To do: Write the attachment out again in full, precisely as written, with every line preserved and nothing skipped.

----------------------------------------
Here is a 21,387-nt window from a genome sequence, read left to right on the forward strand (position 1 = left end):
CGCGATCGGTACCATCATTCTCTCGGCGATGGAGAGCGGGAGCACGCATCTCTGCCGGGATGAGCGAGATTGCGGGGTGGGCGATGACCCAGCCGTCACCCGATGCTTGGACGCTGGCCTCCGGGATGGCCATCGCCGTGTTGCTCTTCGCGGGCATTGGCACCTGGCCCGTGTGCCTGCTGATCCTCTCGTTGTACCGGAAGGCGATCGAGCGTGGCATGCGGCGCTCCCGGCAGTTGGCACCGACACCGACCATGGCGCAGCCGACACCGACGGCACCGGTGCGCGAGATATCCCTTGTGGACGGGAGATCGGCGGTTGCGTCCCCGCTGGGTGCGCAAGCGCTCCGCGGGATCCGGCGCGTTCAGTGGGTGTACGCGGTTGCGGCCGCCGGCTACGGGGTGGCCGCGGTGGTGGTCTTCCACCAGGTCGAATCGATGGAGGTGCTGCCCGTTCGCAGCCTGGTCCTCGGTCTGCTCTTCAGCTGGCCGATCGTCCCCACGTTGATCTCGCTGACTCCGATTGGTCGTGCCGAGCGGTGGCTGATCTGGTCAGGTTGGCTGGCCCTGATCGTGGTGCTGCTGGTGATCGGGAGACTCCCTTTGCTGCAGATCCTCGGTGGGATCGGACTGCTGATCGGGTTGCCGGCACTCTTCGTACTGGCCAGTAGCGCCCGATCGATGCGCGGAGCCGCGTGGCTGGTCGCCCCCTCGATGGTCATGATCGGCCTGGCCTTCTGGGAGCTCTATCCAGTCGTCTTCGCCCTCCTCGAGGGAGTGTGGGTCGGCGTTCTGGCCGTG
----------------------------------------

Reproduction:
Here is a 21,387-nt window from a genome sequence, read left to right on the forward strand (position 1 = left end):
CGCGATCGGTACCATCATTCTCTCGGCGATGGAGAGCGGGAGCACGCATCTCTGCCGGGATGAGCGAGATTGCGGGGTGGGCGATGACCCAGCCGTCACCCGATGCTTGGACGCTGGCCTCCGGGATGGCCATCGCCGTGTTGCTCTTCGCGGGCATTGGCACCTGGCCCGTGTGCCTGCTGATCCTCTCGTTGTACCGGAAGGCGATCGAGCGTGGCATGCGGCGCTCCCGGCAGTTGGCACCGACACCGACCATGGCGCAGCCGACACCGACGGCACCGGTGCGCGAGATATCCCTTGTGGACGGGAGATCGGCGGTTGCGTCCCCGCTGGGTGCGCAAGCGCTCCGCGGGATCCGGCGCGTTCAGTGGGTGTACGCGGTTGCGGCCGCCGGCTACGGGGTGGCCGCGGTGGTGGTCTTCCACCAGGTCGAATCGATGGAGGTGCTGCCCGTTCGCAGCCTGGTCCTCGGTCTGCTCTTCAGCTGGCCGATCGTCCCCACGTTGATCTCGCTGACTCCGATTGGTCGTGCCGAGCGGTGGCTGATCTGGTCAGGTTGGCTGGCCCTGATCGTGGTGCTGCTGGTGATCGGGAGACTCCCTTTGCTGCAGATCCTCGGTGGGATCGGACTGCTGATCGGGTTGCCGGCACTCTTCGTACTGGCCAGTAGCGCCCGATCGATGCGCGGAGCCGCGTGGCTGGTCGCCCCCTCGATGGTCATGATCGGCCTGGCCTTCTGGGAGCTCTATCCAGTCGTCTTCGCCCTCCTCGAGGGAGTGTGGGTCGGCGTTCTGGCCGTG